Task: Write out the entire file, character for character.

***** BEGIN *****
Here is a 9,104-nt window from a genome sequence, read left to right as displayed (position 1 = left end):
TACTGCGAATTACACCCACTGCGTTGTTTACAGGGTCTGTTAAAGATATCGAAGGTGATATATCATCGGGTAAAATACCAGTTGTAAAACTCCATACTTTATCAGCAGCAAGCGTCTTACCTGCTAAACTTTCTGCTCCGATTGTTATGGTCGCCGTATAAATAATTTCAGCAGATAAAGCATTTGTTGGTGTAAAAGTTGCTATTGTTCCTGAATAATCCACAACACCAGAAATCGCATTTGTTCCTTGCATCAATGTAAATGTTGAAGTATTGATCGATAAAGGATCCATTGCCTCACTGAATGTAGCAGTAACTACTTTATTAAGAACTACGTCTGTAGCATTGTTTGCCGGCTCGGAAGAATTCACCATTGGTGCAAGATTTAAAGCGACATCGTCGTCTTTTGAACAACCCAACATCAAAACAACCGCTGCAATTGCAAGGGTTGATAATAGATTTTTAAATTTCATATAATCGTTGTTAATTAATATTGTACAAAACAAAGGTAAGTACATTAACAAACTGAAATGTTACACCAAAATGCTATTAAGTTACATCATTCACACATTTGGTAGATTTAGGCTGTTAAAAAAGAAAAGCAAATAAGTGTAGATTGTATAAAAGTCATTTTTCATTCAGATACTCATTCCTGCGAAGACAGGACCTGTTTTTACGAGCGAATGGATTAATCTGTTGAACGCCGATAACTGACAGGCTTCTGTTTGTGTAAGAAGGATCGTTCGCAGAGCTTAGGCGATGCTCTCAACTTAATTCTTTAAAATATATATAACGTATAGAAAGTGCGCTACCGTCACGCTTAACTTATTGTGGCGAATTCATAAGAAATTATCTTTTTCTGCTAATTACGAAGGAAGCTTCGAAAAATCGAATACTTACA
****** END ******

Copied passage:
Here is a 9,104-nt window from a genome sequence, read left to right as displayed (position 1 = left end):
TACTGCGAATTACACCCACTGCGTTGTTTACAGGGTCTGTTAAAGATATCGAAGGTGATATATCATCGGGTAAAATACCAGTTGTAAAACTCCATACTTTATCAGCAGCAAGCGTCTTACCTGCTAAACTTTCTGCTCCGATTGTTATGGTCGCCGTATAAATAATTTCAGCAGATAAAGCATTTGTTGGTGTAAAAGTTGCTATTGTTCCTGAATAATCCACAACACCAGAAATCGCATTTGTTCCTTGCATCAATGTAAATGTTGAAGTATTGATCGATAAAGGATCCATTGCCTCACTGAATGTAGCAGTAACTACTTTATTAAGAACTACGTCTGTAGCATTGTTTGCCGGCTCGGAAGAATTCACCATTGGTGCAAGATTTAAAGCGACATCGTCGTCTTTTGAACAACCCAACATCAAAACAACCGCTGCAATTGCAAGGGTTGATAATAGATTTTTAAATTTCATATAATCGTTGTTAATTAATATTGTACAAAACAAAGGTAAGTACATTAACAAACTGAAATGTTACACCAAAATGCTATTAAGTTACATCATTCACACATTTGGTAGATTTAGGCTGTTAAAAAAGAAAAGCAAATAAGTGTAGATTGTATAAAAGTCATTTTTCATTCAGATACTCATTCCTGCGAAGACAGGACCTGTTTTTACGAGCGAATGGATTAATCTGTTGAACGCCGATAACTGACAGGCTTCTGTTTGTGTAAGAAGGATCGTTCGCAGAGCTTAGGCGATGCTCTCAACTTAATTCTTTAAAATATATATAACGTATAGAAAGTGCGCTACCGTCACGCTTAACTTATTGTGGCGAATTCATAAGAAATTATCTTTTTCTGCTAATTACGAAGGAAGCTTCGAAAAATCGAATACTTACA